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Temperature hits 50 degrees at LI MacArthur

A pod of harbor seals enjoy the 50-degree

A pod of harbor seals enjoy the 50-degree weather on Long Island on Monday, March 9, 2015 by sunbathing on a small sand island in the Moriches Inlet off of Cupsogue Beach County Park. Credit: Daniel Goodrich

Forget about the 40s. The temperature at Long Island MacArthur Airport hit 50 Monday afternoon.

Shirley also reached 50, with Farmingdale getting to 51 around 2 p.m., the National Weather Service said.

Hitting the 50s may provide a psychological lift, but it also can create hazardous conditions. Patchy black ice will be a concern Monday night with "runoff from snowmelt" refreezing as temperatures drop into the 20s, the weather service said in a special statement. "Untreated roads and sidewalks will become slick and icy."

With temperatures forecast Monday for the high 40s, areas experiencing westerly or northwesterly winds, which is much of the Island, were getting a boost of a few degrees to around 50 or so, said Tim Morrin, weather service meteorologist based in Upton. That was contingent on the wind direction holding, he said.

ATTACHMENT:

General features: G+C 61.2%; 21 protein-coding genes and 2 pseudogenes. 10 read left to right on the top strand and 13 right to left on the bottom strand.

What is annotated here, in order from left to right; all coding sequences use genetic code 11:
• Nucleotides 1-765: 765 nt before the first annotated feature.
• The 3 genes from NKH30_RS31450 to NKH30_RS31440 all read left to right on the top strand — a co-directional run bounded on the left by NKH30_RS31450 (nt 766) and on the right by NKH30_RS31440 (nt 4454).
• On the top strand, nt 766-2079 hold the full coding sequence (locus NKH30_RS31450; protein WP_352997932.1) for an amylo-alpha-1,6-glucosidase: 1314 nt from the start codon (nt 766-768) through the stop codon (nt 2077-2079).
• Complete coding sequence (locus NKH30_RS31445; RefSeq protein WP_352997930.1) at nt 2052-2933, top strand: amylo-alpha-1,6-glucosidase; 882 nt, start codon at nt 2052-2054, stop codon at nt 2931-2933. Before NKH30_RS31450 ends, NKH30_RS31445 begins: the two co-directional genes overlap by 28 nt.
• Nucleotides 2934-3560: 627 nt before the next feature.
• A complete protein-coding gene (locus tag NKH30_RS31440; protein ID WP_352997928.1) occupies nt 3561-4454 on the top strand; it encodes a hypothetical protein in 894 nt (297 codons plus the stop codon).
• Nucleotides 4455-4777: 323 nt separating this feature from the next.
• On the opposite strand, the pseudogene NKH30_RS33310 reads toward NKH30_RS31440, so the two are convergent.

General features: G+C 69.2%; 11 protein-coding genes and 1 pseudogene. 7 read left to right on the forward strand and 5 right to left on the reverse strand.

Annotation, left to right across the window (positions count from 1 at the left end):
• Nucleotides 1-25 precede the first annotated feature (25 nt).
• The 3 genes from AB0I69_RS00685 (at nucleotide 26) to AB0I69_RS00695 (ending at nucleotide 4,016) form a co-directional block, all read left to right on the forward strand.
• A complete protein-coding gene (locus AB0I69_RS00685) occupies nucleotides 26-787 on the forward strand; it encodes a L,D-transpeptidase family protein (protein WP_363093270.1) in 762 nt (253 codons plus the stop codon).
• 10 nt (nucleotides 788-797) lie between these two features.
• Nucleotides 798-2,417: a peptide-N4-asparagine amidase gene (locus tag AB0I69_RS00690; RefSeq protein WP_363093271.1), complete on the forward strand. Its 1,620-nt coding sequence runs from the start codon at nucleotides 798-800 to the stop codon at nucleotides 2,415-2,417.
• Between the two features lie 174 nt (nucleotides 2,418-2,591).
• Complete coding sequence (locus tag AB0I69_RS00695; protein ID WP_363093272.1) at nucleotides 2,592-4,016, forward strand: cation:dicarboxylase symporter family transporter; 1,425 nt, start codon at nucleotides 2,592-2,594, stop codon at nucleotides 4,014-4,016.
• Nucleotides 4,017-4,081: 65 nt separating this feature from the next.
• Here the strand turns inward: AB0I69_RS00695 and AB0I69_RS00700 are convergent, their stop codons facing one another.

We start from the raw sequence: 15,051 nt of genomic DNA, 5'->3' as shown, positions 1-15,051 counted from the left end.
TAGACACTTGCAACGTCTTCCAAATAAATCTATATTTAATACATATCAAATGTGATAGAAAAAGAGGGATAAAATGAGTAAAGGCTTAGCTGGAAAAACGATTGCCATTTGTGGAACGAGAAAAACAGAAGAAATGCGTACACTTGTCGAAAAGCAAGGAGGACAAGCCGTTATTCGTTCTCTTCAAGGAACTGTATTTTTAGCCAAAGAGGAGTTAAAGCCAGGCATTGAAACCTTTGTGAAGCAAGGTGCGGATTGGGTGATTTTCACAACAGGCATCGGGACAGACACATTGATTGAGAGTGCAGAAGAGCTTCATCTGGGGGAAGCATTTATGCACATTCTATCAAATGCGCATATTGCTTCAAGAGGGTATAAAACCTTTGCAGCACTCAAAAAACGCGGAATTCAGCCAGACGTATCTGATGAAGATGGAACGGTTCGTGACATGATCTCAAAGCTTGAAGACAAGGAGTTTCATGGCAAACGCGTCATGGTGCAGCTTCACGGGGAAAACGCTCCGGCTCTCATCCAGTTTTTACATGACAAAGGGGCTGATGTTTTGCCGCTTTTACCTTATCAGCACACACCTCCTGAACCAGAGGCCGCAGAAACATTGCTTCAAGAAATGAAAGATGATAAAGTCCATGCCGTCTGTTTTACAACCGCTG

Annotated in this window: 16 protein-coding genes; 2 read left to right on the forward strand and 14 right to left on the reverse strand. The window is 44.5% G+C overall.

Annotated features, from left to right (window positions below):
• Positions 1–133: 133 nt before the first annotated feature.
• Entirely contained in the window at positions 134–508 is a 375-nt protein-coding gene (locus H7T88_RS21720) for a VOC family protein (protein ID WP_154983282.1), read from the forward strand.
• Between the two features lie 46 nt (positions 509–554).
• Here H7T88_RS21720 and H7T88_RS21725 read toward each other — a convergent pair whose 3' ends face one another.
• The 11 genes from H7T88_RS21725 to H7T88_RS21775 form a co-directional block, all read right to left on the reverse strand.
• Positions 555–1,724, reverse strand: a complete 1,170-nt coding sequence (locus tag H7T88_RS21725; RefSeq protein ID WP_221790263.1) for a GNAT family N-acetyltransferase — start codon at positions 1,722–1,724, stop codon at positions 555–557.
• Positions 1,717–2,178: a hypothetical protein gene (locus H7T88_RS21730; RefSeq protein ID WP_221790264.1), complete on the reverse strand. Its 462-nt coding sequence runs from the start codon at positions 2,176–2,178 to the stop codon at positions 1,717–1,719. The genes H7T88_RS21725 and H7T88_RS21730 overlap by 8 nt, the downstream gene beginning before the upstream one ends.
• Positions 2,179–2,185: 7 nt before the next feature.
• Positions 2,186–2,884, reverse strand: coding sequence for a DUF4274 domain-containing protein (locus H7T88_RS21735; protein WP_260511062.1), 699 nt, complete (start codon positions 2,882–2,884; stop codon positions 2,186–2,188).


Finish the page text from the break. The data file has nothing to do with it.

The last time 50 or above was recorded at the airport, where the Island's official weather data has been maintained since 1984, was Jan. 18, he said.

The normal high for this day is 46, but don't look for any records to be broken, as the top temperature was 65, Morrin said.

Highs of around 44 are expected Tuesday, along with the arrival of a tenth to a quarter inch of rain, most likely on Tuesday night. Wednesday is anticipated to be close to 53.

Then, in the traditional "seesaw pattern for March," temperatures go down to lower to mid-40s for Thursday and around 40 for Friday, he said.

Even with a couple of warmer days, don't expect any major snowmelt, which is good news, Morrin said, as "surging warmth," especially if there were heavy rain in the forecast, would lead to flooding.

As for the weekend, there's a 30 to 40 percent chance for precipitation overnight Friday into Sunday, the weather service said, with the "s" word -- snow -- mentioned as one possibility.

However, based on the most recent computer models, "rain is far more likely than snow at this point," said Bill Korbel, News 12 Long Island meteorologist. "Of course this could change since we are . . . five days away."

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